HMRC will recruit up to 5,000 extra staff to prepare for Brexit

HM Revenue & Customs will recruit up to 5,000 additional staff in 2018, the UK government said less than a week after HMRC Chief Executive and Permanent Secretary Jon Thompson told a parliamentary committee that the department was planning to review its priorities in the light of uncertainty created by Brexit …

“Alongside the negotiations in Brussels, it is crucial that we are putting our own domestic preparations in place so that we are ready at the point that we leave the EU,” a spokesman for Prime Minister Theresa May said after [an October 31 cabinet meeting]. “Cabinet heard many of these will be needed even in our preferred scenario of a bold and ambitious deal — for example, implementing either of our proposed customs arrangements will require investment in new systems and customs officers by HMRC.” Read more:

My news story for Tax Analysts, November 1 ($)

UK tax gap update highlights evasion, legal interpretation losses

A shift in the public debate is needed to ensure that everybody sees tax evasion as unacceptable, a leading UK tax expert said after official figures suggested that avoidance accounted for £1.7bn of a £34bn tax gap.

HM Revenue & Customs estimated that evasion, criminal attacks, and the hidden economy together accounted for £13.8bn, and error and non-payment for £6.4bn. Losses arising from differences in interpretation of the law accounted for £6bn, and failure to take reasonable care accounted for £6.1bn …

My news story for Tax Analysts, October 30 ($)

HMRC: Measuring tax gaps

HMRC can’t guarantee Brexit-ready customs service, Thompson says

HM Revenue & Customs will review its priorities early next year and may need up to 5,000 additional staff to secure successful delivery of a new customs service if the UK leaves the European Union without a customs agreement, according to HMRC Chief Executive and Permanent Secretary Jon Thompson.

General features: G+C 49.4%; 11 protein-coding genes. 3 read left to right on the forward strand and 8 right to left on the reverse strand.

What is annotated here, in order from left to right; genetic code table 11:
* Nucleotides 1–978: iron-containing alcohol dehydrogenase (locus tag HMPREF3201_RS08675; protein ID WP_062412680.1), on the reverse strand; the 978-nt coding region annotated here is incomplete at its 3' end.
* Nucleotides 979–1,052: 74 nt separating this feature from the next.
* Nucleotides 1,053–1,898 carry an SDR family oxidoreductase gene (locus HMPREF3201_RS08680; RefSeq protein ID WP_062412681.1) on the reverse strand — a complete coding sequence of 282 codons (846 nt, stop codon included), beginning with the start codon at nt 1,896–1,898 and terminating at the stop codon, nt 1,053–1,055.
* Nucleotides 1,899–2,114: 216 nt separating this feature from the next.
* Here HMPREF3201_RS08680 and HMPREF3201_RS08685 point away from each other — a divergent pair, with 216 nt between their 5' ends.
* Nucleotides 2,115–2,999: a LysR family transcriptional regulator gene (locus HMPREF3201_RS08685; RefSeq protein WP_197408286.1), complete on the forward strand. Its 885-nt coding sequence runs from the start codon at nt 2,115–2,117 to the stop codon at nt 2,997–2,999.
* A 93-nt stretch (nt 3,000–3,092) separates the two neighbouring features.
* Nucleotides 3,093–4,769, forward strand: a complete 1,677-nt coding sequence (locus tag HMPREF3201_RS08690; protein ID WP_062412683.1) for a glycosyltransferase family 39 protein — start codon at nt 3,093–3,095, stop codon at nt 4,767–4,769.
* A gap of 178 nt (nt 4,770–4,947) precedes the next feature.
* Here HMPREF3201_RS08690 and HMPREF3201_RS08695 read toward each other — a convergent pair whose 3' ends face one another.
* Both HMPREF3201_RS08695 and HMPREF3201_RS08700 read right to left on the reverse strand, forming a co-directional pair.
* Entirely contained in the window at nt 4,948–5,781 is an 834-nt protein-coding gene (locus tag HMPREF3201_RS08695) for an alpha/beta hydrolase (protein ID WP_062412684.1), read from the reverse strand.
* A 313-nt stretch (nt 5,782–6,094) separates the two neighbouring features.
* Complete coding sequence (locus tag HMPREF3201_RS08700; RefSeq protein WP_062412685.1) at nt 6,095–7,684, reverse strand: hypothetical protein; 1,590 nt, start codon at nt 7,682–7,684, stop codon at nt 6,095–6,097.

Announcing on October 12 an inquiry into Brexit and the future of customs, the House of Commons Public Accounts Committee noted that HMRC was due to complete a five-year program for a new customs declaration service (CDS) by early 2017. Delays have meant that the CDS will not be fully operational until January 2019. Significant work is still required to meet the revised target, a National Audit Office report found in July …

My news story for Tax Analysts, October 30 ($)

Public accounts committee, oral evidence: Brexit and the Future of Customs

Perception that ‘odds are stacked’ against HMRC drives evasion, report says

A perception that the odds are stacked against HM Revenue & Customs and in favour of business impedes the effectiveness of the tax authority’s anti-evasion efforts, according to research that identifies four “distinct profiles of evader” among small and midsize businesses in the UK.

For any intervention strategy to work there is a basic requirement for those evading to “believe that there is a real risk that the evasion will be detected and proven,” said Quadrangle Research Group, a London-based consultancy that conducted the research in April 2016. “The main barrier to effectiveness” is that this is not currently the case, Quadrangle said in a report published on HMRC’s website on September 29.